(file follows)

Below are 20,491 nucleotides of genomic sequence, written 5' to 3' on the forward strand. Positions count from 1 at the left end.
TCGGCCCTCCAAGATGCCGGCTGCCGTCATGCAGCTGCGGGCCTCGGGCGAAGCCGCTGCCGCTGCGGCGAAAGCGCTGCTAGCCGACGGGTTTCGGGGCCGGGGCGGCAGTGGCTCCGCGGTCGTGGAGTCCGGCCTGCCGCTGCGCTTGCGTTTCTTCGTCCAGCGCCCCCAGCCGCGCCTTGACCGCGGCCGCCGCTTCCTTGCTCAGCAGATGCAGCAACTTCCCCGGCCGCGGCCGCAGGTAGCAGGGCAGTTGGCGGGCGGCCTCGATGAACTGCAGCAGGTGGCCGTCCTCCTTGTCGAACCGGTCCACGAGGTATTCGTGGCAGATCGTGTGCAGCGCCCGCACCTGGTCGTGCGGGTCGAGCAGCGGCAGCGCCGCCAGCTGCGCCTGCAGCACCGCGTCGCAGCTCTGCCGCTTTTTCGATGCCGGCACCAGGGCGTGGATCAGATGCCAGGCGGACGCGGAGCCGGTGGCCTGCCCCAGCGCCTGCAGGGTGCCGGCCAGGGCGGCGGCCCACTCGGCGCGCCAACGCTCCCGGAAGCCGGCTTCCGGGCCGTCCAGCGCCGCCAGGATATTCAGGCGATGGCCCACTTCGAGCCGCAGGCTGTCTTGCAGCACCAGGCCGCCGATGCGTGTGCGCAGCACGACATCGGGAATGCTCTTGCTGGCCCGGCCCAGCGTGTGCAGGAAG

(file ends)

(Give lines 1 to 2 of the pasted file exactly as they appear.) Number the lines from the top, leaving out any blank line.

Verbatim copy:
Below are 20,491 nucleotides of genomic sequence, written 5' to 3' on the forward strand. Positions count from 1 at the left end.
TCGGCCCTCCAAGATGCCGGCTGCCGTCATGCAGCTGCGGGCCTCGGGCGAAGCCGCTGCCGCTGCGGCGAAAGCGCTGCTAGCCGACGGGTTTCGGGGCCGGGGCGGCAGTGGCTCCGCGGTCGTGGAGTCCGGCCTGCCGCTGCGCTTGCGTTTCTTCGTCCAGCGCCCCCAGCCGCGCCTTGACCGCGGCCGCCGCTTCCTTGCTCAGCAGATGCAGCAACTTCCCCGGCCGCGGCCGCAGGTAGCAGGGCAGTTGGCGGGCGGCCTCGATGAACTGCAGCAGGTGGCCGTCCTCCTTGTCGAACCGGTCCACGAGGTATTCGTGGCAGATCGTGTGCAGCGCCCGCACCTGGTCGTGCGGGTCGAGCAGCGGCAGCGCCGCCAGCTGCGCCTGCAGCACCGCGTCGCAGCTCTGCCGCTTTTTCGATGCCGGCACCAGGGCGTGGATCAGATGCCAGGCGGACGCGGAGCCGGTGGCCTGCCCCAGCGCCTGCAGGGTGCCGGCCAGGGCGGCGGCCCACTCGGCGCGCCAACGCTCCCGGAAGCCGGCTTCCGGGCCGTCCAGCGCCGCCAGGATATTCAGGCGATGGCCCACTTCGAGCCGCAGGCTGTCTTGCAGCACCAGGCCGCCGATGCGTGTGCGCAGCACGACATCGGGAATGCTCTTGCTGGCCCGGCCCAGCGTGTGCAGGAAG